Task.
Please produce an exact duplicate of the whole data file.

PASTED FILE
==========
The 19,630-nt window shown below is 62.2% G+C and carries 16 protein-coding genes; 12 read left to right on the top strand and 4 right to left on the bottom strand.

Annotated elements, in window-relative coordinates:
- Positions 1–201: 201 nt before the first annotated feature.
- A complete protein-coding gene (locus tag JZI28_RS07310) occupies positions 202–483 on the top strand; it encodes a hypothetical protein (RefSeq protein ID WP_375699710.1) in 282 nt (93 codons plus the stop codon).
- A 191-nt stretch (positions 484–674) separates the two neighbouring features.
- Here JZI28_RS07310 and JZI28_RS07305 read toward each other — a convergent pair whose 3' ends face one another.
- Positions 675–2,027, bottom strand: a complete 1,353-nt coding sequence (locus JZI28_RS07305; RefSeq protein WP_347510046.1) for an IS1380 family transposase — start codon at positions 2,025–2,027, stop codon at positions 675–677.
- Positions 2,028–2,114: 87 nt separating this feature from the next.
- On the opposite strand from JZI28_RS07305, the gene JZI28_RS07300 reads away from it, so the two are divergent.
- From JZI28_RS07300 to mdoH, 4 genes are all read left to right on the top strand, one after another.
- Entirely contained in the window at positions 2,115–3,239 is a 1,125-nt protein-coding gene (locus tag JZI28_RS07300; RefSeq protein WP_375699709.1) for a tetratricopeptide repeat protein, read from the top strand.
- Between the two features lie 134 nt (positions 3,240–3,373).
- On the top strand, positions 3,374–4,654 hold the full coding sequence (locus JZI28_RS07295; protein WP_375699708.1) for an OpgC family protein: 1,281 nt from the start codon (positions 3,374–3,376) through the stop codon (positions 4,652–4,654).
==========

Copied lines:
The 19,630-nt window shown below is 62.2% G+C and carries 16 protein-coding genes; 12 read left to right on the top strand and 4 right to left on the bottom strand.

Annotated elements, in window-relative coordinates:
- Positions 1–201: 201 nt before the first annotated feature.
- A complete protein-coding gene (locus tag JZI28_RS07310) occupies positions 202–483 on the top strand; it encodes a hypothetical protein (RefSeq protein ID WP_375699710.1) in 282 nt (93 codons plus the stop codon).
- A 191-nt stretch (positions 484–674) separates the two neighbouring features.
- Here JZI28_RS07310 and JZI28_RS07305 read toward each other — a convergent pair whose 3' ends face one another.
- Positions 675–2,027, bottom strand: a complete 1,353-nt coding sequence (locus JZI28_RS07305; RefSeq protein WP_347510046.1) for an IS1380 family transposase — start codon at positions 2,025–2,027, stop codon at positions 675–677.
- Positions 2,028–2,114: 87 nt separating this feature from the next.
- On the opposite strand from JZI28_RS07305, the gene JZI28_RS07300 reads away from it, so the two are divergent.
- From JZI28_RS07300 to mdoH, 4 genes are all read left to right on the top strand, one after another.
- Entirely contained in the window at positions 2,115–3,239 is a 1,125-nt protein-coding gene (locus tag JZI28_RS07300; RefSeq protein WP_375699709.1) for a tetratricopeptide repeat protein, read from the top strand.
- Between the two features lie 134 nt (positions 3,240–3,373).
- On the top strand, positions 3,374–4,654 hold the full coding sequence (locus JZI28_RS07295; protein WP_375699708.1) for an OpgC family protein: 1,281 nt from the start codon (positions 3,374–3,376) through the stop codon (positions 4,652–4,654).